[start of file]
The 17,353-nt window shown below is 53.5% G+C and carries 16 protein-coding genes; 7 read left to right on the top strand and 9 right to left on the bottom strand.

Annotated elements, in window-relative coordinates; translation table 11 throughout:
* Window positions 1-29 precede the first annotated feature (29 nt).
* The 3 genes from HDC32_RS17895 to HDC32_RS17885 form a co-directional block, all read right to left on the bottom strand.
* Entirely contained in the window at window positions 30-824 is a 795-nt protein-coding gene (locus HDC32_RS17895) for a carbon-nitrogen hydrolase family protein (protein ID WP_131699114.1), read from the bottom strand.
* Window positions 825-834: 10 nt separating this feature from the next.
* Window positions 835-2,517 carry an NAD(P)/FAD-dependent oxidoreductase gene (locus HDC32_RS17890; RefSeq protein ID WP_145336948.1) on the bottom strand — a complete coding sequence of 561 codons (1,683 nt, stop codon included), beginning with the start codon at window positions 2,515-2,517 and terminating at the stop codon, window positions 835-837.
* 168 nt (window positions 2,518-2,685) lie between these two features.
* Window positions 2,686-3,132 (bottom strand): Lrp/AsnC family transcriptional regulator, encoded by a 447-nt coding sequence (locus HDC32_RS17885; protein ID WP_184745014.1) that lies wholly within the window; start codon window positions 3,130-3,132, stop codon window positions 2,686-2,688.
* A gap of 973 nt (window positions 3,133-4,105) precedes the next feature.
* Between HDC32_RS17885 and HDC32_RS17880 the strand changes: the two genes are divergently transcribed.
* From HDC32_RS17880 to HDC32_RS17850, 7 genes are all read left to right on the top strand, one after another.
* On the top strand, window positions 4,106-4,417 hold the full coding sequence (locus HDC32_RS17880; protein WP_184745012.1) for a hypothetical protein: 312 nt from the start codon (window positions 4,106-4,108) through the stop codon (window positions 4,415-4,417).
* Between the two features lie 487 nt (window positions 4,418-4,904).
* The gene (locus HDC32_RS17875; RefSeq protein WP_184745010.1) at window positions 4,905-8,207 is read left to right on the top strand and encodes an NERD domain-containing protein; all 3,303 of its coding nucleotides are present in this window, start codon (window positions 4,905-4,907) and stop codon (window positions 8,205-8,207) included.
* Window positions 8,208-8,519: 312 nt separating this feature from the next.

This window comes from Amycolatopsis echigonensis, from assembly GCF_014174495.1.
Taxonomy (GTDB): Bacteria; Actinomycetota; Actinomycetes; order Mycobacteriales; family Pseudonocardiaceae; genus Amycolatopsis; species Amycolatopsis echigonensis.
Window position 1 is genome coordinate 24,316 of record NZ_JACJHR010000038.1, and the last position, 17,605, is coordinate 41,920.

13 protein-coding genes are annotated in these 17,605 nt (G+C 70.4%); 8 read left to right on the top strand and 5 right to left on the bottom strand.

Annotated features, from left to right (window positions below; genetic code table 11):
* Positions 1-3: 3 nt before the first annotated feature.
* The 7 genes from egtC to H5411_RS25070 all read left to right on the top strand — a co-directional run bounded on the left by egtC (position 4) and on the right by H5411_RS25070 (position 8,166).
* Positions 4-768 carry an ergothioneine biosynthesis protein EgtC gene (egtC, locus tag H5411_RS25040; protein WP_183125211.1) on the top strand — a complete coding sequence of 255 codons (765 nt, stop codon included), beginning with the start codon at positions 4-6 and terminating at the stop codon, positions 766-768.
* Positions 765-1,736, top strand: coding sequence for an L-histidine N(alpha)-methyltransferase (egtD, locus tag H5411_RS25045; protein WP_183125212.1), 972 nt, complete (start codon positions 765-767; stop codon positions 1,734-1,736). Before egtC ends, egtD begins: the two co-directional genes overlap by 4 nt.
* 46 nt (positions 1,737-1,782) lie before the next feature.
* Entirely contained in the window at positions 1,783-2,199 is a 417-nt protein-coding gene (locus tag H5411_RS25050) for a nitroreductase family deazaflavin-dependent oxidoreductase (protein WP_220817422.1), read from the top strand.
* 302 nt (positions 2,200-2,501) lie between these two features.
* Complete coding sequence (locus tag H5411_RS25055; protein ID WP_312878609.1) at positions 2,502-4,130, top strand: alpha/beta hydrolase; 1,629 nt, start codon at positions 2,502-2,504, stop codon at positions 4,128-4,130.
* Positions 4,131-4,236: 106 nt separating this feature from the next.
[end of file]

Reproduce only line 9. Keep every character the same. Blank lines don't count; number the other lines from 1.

* Window positions 2,686-3,132 (bottom strand): Lrp/AsnC family transcriptional regulator, encoded by a 447-nt coding sequence (locus HDC32_RS17885; protein ID WP_184745014.1) that lies wholly within the window; start codon window positions 3,130-3,132, stop codon window positions 2,686-2,688.